Ben HaywardJuly 9th
2020

Wild bison are making their return to the UK for the first time in 6,000 years as part of a conservation project to restore natural biodiversity to the UK. 

The release of a small herd of the animals is planned to take place in spring 2022 as part of the Wilder Blean project in Kent, which is aiming to create a healthy mix of woodland, scrub and glades, boosting insect, bird and plant life.

Transported to the UK from successful projects in the Netherlands and Poland, one male and three females will be set free, with natural breeding at the rate of one calf per year the usual for each female.

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Populations of the UK’s most important wildlife have plummeted by an average of 60% since 1970, leaving it as one of the most nature-depleted countries in the world.

Paul Hadaway, from Kent Wildlife Trust, said: “The Wilder Blean project will prove that a wilder, nature-based solution is the right one to tackle the climate and nature crisis we now face. Using missing keystone species like bison to restore natural processes to habitats is the key to creating bio-abundance in our landscape.”

Bison improve biodiversity through process called ‘ecosystem engineering’. 

The animals kill selected trees by eating their bark or rubbing against them to remove their thick winter coats, creating a feast of dead wood for insects, which in turn provides food for birds as well as creating sunny clearings where native plants can thrive. 

The Steppes bison is last believed to have roamed the UK around 6,000 years ago, when hunting and changes in habitat led to its global extinction, however the European bison bound for Kent is the closest living relative of the species.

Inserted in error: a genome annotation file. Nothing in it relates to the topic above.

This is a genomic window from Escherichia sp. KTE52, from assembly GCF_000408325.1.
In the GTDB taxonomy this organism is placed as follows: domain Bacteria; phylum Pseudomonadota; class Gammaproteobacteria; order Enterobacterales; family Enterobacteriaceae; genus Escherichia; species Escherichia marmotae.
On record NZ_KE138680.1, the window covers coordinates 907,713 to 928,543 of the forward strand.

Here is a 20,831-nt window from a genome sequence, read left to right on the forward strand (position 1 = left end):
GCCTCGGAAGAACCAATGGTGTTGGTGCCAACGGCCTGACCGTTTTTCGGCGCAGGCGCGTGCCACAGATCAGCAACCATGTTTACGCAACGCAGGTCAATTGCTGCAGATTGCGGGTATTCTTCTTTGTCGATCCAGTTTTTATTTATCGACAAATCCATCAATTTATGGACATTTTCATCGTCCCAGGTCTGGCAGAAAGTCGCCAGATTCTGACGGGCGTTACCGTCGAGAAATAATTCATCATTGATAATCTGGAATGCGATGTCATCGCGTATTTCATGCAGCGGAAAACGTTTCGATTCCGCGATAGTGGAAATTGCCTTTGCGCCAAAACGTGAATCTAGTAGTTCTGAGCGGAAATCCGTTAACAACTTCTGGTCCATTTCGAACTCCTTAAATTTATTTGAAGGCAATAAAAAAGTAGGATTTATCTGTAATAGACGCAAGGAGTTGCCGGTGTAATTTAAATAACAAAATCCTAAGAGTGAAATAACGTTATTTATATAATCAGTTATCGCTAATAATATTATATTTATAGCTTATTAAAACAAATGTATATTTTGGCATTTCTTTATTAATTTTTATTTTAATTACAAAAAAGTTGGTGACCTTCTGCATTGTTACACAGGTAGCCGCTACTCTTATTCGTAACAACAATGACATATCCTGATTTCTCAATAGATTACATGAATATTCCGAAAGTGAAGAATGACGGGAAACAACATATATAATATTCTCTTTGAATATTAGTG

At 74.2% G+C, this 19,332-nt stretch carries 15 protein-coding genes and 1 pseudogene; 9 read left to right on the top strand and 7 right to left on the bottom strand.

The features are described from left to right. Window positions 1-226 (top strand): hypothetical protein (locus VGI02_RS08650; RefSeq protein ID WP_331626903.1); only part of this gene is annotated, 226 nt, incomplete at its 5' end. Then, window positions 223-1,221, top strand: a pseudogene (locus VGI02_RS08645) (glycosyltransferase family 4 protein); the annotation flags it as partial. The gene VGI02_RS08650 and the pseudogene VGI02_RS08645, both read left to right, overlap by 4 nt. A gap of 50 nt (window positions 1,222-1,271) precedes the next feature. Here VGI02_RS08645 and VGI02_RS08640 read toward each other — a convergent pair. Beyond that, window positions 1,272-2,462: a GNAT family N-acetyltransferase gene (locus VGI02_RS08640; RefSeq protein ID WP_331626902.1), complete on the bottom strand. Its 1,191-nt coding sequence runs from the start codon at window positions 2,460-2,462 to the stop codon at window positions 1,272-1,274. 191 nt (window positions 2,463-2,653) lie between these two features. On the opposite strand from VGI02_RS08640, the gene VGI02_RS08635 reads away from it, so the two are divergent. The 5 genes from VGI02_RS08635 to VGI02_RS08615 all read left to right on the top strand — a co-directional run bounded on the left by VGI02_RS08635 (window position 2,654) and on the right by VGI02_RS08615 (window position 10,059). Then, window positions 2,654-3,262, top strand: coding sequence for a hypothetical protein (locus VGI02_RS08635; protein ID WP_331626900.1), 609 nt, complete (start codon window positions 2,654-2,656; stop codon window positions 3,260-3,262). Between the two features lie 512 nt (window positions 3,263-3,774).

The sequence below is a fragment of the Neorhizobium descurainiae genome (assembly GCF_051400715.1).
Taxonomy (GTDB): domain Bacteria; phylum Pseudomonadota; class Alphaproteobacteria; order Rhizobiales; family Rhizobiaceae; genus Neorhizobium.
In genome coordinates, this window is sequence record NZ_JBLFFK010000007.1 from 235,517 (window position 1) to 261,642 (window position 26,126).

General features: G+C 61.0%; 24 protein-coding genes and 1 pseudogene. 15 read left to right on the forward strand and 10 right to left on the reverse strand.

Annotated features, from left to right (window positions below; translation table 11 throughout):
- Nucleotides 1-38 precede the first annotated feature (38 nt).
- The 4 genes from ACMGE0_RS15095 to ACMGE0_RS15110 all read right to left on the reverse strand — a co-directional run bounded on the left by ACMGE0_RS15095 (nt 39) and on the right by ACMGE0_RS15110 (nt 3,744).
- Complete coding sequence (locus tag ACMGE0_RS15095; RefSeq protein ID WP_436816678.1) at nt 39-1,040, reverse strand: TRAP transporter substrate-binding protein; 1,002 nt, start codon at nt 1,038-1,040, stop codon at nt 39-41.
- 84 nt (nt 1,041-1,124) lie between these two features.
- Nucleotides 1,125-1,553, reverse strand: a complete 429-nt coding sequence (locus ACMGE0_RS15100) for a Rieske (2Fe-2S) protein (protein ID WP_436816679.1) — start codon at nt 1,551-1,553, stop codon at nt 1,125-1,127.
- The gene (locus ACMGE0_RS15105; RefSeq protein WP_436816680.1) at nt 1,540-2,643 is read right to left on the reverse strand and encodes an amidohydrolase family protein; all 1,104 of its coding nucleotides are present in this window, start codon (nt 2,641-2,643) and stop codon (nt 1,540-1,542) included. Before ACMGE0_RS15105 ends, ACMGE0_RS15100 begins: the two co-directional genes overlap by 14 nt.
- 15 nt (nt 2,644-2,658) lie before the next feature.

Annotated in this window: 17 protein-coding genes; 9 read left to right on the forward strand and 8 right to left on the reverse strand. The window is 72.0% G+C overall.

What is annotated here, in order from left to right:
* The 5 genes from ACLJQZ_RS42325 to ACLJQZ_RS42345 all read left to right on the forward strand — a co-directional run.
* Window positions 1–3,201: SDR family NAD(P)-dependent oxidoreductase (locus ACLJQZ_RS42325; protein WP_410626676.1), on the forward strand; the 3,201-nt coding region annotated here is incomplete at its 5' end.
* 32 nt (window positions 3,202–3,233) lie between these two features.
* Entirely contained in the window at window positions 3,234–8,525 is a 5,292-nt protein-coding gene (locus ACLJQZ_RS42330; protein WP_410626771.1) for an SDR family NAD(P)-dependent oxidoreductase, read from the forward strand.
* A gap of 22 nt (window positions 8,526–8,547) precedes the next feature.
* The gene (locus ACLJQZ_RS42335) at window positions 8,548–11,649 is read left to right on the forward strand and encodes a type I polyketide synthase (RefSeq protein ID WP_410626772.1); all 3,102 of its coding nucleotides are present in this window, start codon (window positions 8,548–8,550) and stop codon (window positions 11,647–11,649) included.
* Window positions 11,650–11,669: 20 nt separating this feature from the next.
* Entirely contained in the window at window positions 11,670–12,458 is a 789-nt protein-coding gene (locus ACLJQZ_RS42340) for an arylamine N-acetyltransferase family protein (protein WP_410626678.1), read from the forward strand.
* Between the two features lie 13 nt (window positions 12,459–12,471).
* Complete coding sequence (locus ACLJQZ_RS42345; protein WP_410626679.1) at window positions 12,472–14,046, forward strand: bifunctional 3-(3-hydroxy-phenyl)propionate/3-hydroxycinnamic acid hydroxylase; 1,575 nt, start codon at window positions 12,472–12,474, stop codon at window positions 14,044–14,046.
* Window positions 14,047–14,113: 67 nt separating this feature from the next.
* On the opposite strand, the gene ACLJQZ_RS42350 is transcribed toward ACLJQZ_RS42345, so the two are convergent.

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Funded by the People’s Postcode Lottery Dream Fund, the project will cover 500 hectares in total, with the bison first placed in a 150-hectare area with no access to humans and cattle fencing in place to prevent them from wandering further afield.

However, once the herd is settled, the public will be able to visit the area with rangers and watch the animals from viewing platforms where they’ll co-exist alongside free-living longhorn cattle, ‘iron age’ pigs, and Exmoor ponies.

The bison will not be given any food or artificial shelters, however experts will monitor their health throughout the year, with the plan to move the animals to other projects in the UK as the herd grows.

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Rebecca Wrigley of Rewilding Britain, said: “This initiative could be good news for Britain’s battered biodiversity. It’s increasingly clear that bold and imaginative rewilding is urgently needed to tackle the country’s worrying loss of wildlife.” 

She said far more needed to be done across the UK to reintroduce large herbivores and “unleash their biodiversity-boosting rewilding magic”.

Stan Smith, of Kent Wildlife Trust said: “Sometimes in the rewilding debate people think that it’s a look back to the past, but that’s not what we’re about. We’re about trying to find the right natural solution for the modern world.”

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